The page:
Mark 4:26-34(Pentecost 3)

Sunday June 13th, 2021

Trinity – Creston/Mount Ayr

Grace, mercy, and peace is yours from God our Father and from our Lord and Savior Jesus Christ.

Our text for today is the Gospel Lesson from Mark 4 that was just proclaimed.

Dearest Jesus: Send your Holy Spirit to remind us that the kingdom of God does grow according to his good and gracious will not on our terms but in his own timing. Remind us that we sow and you grant the growth. Amen.

Dear Fellow Redeemed in Christ:

When I was growing up, my mother made a those cakes in a Bundt pan that I used to love and eat in larger quantities than I probably should have. Being a young child, I was ignorant as to what it took to make a delicious cake like that.

I was sure that eggs and flour and sugar and cinnamon went into it, among other things. But it wasn’t until years later, while I was still a rather picky eater, that I watched my mother put this cake together from start to finish and was immediately put off by what I saw.

Part of the recipe, part of what made the cake so moist and delicious, was the addition of sour cream. It made no sense; sour and sweet do not go together. I like sour cream but in a cake that was supposed to be sweet it didn’t make sense.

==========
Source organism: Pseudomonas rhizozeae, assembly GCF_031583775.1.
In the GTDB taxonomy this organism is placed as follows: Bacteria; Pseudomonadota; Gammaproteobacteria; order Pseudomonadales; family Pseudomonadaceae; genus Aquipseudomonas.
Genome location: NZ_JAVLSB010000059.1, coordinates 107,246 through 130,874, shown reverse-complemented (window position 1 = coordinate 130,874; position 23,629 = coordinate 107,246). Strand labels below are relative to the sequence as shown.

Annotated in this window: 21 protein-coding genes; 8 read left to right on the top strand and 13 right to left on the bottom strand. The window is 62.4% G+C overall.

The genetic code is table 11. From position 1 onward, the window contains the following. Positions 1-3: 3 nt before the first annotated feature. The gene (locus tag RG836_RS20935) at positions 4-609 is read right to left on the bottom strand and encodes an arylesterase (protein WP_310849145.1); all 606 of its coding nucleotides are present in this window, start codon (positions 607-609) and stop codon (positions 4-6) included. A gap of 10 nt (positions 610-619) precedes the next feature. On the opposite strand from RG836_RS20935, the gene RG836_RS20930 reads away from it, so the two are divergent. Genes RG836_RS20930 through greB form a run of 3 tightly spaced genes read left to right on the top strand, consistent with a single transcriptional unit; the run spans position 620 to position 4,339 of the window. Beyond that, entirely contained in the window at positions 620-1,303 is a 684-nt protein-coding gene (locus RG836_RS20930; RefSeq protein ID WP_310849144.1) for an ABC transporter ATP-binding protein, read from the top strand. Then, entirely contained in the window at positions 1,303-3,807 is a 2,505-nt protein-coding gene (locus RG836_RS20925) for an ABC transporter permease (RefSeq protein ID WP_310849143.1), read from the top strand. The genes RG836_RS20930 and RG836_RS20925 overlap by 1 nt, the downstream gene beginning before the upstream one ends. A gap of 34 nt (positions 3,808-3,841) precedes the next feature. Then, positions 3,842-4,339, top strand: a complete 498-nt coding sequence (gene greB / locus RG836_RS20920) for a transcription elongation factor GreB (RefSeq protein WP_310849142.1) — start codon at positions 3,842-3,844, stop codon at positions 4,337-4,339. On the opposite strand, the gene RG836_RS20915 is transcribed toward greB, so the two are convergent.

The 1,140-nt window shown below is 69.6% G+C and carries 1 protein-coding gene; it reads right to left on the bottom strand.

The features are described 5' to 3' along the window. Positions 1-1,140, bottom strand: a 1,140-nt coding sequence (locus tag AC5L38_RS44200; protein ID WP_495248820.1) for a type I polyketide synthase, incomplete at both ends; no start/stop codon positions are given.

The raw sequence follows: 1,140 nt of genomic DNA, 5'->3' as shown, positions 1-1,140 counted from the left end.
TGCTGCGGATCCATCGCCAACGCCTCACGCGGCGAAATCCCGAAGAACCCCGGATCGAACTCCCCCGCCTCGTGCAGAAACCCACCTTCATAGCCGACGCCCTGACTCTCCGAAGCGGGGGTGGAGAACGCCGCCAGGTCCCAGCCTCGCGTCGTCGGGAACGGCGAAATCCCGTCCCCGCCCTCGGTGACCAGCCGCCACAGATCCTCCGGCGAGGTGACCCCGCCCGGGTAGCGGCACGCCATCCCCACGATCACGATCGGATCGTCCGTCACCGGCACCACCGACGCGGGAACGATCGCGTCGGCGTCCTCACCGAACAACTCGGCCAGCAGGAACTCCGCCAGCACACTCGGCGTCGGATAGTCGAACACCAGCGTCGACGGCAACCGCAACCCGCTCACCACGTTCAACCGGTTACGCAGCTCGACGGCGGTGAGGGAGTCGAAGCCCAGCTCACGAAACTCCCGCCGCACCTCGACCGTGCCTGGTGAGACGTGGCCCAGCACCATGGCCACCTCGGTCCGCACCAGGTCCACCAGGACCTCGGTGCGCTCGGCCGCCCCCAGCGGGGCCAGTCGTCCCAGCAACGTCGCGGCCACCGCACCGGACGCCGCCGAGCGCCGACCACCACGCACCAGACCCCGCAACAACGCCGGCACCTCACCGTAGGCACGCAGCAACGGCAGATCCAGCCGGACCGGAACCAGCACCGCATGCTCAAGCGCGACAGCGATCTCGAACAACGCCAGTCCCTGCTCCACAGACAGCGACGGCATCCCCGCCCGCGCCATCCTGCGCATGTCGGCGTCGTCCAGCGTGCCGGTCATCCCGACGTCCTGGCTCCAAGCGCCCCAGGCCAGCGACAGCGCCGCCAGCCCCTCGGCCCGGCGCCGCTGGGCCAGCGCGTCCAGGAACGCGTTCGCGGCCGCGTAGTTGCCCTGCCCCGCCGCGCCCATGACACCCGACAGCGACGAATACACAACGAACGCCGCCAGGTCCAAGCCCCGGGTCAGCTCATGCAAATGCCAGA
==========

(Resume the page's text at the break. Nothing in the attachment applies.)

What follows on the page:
Once the cake was finished baking, I dug into my first piece with great apprehension. Would I taste the sour cream? Would this favorite of mine no longer be enjoyed? Was this recipe now lost on me because of what was in it?

Of course, it tasted as good as always because it was the same recipe my mom had always used, and I quickly got over my disdain for having consumed sour cream all those years unawares.

Sometimes a thing is good on its own, and to know too much about it might ruin our appreciation for the good that it is—ignorance, as they say, is bliss.

Such is the case in the parable of the growing seed that we hear from Jesus today.

Like the Growing Seed, the Kingdom of God Grows; We Do Not Know How, Only That God Has Promised That It Does, and Perhaps Ignorance Is Bliss.